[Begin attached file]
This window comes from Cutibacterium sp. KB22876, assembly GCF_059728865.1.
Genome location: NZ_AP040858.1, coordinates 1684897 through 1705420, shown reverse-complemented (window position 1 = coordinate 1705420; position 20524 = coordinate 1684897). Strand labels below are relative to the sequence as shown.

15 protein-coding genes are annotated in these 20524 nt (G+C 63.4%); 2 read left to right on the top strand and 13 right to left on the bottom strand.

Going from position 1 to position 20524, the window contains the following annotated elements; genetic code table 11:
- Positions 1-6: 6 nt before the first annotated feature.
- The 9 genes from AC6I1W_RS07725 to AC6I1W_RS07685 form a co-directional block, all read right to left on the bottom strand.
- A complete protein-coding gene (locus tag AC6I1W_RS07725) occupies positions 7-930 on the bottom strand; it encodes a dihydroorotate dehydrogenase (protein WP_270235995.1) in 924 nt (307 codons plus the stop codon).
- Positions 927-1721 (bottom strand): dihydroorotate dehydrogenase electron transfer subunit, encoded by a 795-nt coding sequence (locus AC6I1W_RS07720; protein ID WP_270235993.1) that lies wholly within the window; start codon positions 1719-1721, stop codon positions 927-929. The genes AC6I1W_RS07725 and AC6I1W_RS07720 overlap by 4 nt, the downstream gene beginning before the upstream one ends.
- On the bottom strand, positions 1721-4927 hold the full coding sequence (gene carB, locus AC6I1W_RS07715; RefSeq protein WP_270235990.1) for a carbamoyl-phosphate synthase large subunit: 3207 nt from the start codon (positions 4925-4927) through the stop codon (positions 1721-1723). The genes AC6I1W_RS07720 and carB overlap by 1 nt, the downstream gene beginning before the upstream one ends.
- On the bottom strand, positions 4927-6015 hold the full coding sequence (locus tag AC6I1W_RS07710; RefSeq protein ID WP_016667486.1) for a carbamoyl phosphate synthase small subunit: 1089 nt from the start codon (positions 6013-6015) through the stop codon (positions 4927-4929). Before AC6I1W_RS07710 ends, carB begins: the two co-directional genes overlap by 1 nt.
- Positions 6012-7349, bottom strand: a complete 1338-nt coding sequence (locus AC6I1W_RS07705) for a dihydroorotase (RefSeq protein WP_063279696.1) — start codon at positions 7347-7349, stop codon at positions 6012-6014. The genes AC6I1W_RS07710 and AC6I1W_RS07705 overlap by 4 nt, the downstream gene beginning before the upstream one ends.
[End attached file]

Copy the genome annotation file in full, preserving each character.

This window comes from Cutibacterium sp. KB22876, assembly GCF_059728865.1.
Genome location: NZ_AP040858.1, coordinates 1684897 through 1705420, shown reverse-complemented (window position 1 = coordinate 1705420; position 20524 = coordinate 1684897). Strand labels below are relative to the sequence as shown.

15 protein-coding genes are annotated in these 20524 nt (G+C 63.4%); 2 read left to right on the top strand and 13 right to left on the bottom strand.

Going from position 1 to position 20524, the window contains the following annotated elements; genetic code table 11:
- Positions 1-6: 6 nt before the first annotated feature.
- The 9 genes from AC6I1W_RS07725 to AC6I1W_RS07685 form a co-directional block, all read right to left on the bottom strand.
- A complete protein-coding gene (locus tag AC6I1W_RS07725) occupies positions 7-930 on the bottom strand; it encodes a dihydroorotate dehydrogenase (protein WP_270235995.1) in 924 nt (307 codons plus the stop codon).
- Positions 927-1721 (bottom strand): dihydroorotate dehydrogenase electron transfer subunit, encoded by a 795-nt coding sequence (locus AC6I1W_RS07720; protein ID WP_270235993.1) that lies wholly within the window; start codon positions 1719-1721, stop codon positions 927-929. The genes AC6I1W_RS07725 and AC6I1W_RS07720 overlap by 4 nt, the downstream gene beginning before the upstream one ends.
- On the bottom strand, positions 1721-4927 hold the full coding sequence (gene carB, locus AC6I1W_RS07715; RefSeq protein WP_270235990.1) for a carbamoyl-phosphate synthase large subunit: 3207 nt from the start codon (positions 4925-4927) through the stop codon (positions 1721-1723). The genes AC6I1W_RS07720 and carB overlap by 1 nt, the downstream gene beginning before the upstream one ends.
- On the bottom strand, positions 4927-6015 hold the full coding sequence (locus tag AC6I1W_RS07710; RefSeq protein ID WP_016667486.1) for a carbamoyl phosphate synthase small subunit: 1089 nt from the start codon (positions 6013-6015) through the stop codon (positions 4927-4929). Before AC6I1W_RS07710 ends, carB begins: the two co-directional genes overlap by 1 nt.
- Positions 6012-7349, bottom strand: a complete 1338-nt coding sequence (locus AC6I1W_RS07705) for a dihydroorotase (RefSeq protein WP_063279696.1) — start codon at positions 7347-7349, stop codon at positions 6012-6014. The genes AC6I1W_RS07710 and AC6I1W_RS07705 overlap by 4 nt, the downstream gene beginning before the upstream one ends.